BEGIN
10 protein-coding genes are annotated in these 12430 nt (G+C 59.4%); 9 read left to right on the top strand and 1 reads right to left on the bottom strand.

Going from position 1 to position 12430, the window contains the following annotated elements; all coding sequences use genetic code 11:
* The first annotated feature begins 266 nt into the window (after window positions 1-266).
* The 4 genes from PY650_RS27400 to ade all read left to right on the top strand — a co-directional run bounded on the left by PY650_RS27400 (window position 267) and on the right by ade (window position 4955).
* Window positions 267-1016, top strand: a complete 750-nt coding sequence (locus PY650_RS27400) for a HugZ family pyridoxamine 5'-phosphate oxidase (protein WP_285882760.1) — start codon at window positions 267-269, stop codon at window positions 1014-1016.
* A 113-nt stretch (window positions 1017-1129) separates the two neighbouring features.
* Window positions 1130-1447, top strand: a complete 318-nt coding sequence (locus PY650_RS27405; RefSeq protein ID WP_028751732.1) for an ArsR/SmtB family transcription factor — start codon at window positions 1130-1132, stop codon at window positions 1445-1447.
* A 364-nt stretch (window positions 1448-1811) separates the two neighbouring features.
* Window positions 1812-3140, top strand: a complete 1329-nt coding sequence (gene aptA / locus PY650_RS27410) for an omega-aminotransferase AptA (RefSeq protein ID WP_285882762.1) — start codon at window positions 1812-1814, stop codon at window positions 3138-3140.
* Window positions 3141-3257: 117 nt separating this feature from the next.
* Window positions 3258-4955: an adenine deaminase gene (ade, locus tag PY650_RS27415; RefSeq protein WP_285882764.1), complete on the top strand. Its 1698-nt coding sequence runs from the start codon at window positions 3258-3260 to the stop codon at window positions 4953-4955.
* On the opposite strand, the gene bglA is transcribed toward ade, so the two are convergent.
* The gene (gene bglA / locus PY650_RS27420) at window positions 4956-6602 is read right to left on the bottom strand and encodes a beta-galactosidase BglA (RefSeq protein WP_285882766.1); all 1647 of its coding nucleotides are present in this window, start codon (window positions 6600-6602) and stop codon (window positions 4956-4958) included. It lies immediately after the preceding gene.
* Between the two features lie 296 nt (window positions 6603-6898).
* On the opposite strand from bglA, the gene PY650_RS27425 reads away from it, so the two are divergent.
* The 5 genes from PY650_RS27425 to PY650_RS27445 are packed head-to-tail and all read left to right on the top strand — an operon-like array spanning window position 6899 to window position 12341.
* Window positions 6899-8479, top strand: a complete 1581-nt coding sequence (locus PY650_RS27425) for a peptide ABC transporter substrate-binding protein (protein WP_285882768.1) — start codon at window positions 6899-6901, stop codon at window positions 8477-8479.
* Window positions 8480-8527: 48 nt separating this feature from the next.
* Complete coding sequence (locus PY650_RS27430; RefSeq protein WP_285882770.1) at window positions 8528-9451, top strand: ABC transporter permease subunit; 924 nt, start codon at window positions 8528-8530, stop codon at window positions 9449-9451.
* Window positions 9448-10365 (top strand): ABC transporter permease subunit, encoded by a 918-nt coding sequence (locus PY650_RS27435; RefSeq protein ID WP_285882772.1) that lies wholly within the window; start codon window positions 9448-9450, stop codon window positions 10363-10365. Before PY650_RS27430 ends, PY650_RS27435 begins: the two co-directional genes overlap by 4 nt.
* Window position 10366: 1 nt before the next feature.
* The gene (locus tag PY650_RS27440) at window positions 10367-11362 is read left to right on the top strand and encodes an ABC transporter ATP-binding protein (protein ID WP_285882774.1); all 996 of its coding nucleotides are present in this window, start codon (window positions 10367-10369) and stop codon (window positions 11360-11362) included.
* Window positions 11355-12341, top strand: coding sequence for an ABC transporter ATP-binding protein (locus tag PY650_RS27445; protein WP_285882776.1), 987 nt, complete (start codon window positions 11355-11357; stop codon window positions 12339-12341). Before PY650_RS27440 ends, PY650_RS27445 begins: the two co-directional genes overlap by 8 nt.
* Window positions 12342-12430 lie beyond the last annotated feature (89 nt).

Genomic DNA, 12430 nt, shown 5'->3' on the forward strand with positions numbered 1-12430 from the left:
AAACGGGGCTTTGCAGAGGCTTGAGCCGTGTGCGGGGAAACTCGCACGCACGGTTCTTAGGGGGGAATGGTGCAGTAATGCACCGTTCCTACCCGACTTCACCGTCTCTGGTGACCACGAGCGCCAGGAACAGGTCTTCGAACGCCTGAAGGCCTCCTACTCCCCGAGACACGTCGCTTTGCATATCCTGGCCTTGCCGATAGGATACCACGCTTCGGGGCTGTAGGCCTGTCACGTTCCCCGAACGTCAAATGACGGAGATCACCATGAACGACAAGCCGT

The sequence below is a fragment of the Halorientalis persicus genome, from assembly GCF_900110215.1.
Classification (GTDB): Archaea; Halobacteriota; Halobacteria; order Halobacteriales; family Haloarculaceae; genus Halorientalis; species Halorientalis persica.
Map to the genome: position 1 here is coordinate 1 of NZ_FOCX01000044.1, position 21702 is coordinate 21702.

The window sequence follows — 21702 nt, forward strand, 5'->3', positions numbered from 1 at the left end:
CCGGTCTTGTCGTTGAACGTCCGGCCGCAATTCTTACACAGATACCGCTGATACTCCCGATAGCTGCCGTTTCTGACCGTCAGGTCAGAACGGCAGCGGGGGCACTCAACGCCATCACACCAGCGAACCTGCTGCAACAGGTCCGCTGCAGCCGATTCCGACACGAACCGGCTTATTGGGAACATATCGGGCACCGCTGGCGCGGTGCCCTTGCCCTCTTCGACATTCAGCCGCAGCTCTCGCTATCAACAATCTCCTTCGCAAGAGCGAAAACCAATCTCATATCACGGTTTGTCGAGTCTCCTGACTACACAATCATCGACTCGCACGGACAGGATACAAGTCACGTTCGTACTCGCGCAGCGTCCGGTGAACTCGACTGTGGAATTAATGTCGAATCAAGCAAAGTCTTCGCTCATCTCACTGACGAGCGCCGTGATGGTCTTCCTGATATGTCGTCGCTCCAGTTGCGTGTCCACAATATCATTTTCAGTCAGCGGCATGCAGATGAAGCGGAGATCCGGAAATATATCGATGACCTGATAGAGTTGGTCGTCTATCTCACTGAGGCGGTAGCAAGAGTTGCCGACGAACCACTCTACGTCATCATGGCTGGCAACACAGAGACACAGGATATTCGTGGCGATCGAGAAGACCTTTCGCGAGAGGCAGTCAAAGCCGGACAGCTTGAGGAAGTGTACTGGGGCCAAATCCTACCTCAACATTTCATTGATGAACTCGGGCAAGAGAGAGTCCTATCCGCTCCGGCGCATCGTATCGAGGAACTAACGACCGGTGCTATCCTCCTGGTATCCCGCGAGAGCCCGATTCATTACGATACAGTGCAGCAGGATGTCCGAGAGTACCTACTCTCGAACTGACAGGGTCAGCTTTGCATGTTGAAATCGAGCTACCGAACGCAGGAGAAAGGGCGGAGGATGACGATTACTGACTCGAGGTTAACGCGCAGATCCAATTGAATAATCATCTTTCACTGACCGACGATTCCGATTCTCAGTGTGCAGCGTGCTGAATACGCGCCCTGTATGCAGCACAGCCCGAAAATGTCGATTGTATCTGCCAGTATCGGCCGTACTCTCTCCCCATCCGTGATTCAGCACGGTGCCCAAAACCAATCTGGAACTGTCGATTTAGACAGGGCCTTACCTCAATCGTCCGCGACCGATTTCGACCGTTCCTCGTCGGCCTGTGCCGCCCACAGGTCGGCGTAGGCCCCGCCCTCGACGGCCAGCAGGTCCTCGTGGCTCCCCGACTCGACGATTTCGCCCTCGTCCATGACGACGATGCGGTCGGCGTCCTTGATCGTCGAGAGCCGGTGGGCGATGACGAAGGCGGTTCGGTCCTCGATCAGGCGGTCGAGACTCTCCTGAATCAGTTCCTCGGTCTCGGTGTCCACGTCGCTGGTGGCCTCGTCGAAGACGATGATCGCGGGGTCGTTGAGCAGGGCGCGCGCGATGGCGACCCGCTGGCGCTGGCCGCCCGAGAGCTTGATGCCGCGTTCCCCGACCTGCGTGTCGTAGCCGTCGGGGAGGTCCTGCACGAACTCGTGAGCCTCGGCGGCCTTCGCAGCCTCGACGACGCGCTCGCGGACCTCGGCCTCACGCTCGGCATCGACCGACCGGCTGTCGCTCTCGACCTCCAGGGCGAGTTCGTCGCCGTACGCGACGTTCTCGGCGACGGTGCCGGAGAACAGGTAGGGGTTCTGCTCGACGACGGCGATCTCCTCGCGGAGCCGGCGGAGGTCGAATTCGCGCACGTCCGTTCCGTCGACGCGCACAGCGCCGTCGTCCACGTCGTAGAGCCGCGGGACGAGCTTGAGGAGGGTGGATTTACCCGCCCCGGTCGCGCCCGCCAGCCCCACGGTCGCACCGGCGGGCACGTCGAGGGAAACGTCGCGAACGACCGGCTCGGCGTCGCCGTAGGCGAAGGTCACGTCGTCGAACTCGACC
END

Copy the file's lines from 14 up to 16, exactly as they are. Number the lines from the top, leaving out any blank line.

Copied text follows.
* Between the two features lie 296 nt (window positions 6603-6898).
* On the opposite strand from bglA, the gene PY650_RS27425 reads away from it, so the two are divergent.
* The 5 genes from PY650_RS27425 to PY650_RS27445 are packed head-to-tail and all read left to right on the top strand — an operon-like array spanning window position 6899 to window position 12341.